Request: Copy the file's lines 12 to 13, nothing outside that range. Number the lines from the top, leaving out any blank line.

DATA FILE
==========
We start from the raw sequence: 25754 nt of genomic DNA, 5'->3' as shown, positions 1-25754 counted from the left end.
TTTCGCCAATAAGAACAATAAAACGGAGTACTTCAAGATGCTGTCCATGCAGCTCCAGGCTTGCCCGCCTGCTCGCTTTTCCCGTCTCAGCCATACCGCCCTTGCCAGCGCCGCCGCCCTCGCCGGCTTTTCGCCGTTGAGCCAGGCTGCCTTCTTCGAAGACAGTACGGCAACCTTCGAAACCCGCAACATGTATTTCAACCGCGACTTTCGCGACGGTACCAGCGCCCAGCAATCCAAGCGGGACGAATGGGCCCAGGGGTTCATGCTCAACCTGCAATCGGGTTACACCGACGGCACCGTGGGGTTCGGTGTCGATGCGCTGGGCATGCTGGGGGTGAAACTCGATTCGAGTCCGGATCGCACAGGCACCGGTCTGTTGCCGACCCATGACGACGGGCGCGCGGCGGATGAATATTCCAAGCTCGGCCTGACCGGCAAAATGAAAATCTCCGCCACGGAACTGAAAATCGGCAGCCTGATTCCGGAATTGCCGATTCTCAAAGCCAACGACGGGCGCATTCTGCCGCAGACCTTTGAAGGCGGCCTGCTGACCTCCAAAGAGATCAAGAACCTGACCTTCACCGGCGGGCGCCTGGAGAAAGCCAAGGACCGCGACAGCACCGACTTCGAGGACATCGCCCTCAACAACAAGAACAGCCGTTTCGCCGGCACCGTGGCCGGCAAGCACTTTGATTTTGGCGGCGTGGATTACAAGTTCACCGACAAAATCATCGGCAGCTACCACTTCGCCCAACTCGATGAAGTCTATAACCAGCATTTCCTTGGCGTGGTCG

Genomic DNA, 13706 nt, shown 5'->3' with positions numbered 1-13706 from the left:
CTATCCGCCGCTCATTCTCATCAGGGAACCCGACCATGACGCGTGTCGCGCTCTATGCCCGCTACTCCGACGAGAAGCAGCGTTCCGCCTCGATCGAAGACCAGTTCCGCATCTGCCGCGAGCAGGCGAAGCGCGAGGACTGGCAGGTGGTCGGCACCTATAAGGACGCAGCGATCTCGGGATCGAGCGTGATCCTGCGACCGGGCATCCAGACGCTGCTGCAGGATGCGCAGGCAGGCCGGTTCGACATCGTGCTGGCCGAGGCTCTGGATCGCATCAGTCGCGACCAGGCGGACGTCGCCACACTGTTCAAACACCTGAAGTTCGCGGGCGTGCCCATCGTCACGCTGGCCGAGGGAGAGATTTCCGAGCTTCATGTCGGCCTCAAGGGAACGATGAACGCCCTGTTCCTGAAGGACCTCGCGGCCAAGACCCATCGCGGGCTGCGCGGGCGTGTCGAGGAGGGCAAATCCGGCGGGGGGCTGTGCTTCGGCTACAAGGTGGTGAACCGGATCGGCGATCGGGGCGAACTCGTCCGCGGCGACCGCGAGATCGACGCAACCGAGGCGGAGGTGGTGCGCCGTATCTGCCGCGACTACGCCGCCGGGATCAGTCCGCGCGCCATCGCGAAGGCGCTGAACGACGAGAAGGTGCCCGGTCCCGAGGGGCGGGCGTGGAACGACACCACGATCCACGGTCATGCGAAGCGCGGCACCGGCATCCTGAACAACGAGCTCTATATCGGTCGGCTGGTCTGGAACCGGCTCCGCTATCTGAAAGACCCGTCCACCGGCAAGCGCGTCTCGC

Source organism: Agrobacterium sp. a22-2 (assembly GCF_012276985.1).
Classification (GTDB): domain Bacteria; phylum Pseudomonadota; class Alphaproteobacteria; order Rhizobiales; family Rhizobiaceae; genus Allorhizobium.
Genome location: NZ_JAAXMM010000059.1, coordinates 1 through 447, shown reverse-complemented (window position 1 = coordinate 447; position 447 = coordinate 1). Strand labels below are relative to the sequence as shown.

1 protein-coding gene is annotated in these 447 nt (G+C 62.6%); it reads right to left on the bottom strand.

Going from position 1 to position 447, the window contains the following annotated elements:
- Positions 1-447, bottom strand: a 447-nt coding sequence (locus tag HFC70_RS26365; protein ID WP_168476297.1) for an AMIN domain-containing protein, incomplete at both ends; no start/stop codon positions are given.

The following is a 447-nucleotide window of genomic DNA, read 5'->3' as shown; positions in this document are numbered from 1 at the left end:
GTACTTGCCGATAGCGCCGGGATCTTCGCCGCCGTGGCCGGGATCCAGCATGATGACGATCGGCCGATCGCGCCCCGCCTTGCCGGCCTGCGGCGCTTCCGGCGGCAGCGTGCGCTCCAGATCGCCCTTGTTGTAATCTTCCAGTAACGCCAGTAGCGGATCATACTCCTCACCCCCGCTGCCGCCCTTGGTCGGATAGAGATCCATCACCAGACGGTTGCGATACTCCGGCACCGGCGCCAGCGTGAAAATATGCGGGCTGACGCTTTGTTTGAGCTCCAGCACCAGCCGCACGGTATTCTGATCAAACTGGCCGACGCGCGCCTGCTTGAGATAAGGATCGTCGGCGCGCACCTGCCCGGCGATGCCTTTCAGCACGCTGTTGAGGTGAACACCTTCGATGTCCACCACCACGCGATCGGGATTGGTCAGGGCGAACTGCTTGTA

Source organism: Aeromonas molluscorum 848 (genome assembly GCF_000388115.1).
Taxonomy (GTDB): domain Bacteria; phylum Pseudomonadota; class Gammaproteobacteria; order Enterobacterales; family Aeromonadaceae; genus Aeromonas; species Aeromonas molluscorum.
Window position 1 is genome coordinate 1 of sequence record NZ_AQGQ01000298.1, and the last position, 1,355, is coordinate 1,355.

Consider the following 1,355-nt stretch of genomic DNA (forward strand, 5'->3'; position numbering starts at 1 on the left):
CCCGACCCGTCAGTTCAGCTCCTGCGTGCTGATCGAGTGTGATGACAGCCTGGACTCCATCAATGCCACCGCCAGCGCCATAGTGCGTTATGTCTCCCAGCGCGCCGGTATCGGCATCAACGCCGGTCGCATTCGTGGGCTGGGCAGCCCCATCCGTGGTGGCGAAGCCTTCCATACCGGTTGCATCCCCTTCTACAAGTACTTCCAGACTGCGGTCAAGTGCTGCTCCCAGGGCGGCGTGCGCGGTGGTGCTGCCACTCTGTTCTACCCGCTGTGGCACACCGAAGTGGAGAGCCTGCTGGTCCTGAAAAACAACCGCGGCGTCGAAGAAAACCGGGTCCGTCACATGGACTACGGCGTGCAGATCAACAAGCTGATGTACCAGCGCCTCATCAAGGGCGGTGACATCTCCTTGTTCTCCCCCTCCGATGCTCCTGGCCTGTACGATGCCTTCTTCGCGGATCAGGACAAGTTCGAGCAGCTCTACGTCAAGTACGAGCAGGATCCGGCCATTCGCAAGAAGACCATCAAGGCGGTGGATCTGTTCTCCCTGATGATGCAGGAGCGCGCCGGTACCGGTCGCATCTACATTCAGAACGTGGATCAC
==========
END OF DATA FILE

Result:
GTACTTGCCGATAGCGCCGGGATCTTCGCCGCCGTGGCCGGGATCCAGCATGATGACGATCGGCCGATCGCGCCCCGCCTTGCCGGCCTGCGGCGCTTCCGGCGGCAGCGTGCGCTCCAGATCGCCCTTGTTGTAATCTTCCAGTAACGCCAGTAGCGGATCATACTCCTCACCCCCGCTGCCGCCCTTGGTCGGATAGAGATCCATCACCAGACGGTTGCGATACTCCGGCACCGGCGCCAGCGTGAAAATATGCGGGCTGACGCTTTGTTTGAGCTCCAGCACCAGCCGCACGGTATTCTGATCAAACTGGCCGACGCGCGCCTGCTTGAGATAAGGATCGTCGGCGCGCACCTGCCCGGCGATGCCTTTCAGCACGCTGTTGAGGTGAACACCTTCGATGTCCACCACCACGCGATCGGGATTGGTCAGGGCGAACTGCTTGTA

Source organism: Aeromonas molluscorum 848 (genome assembly GCF_000388115.1).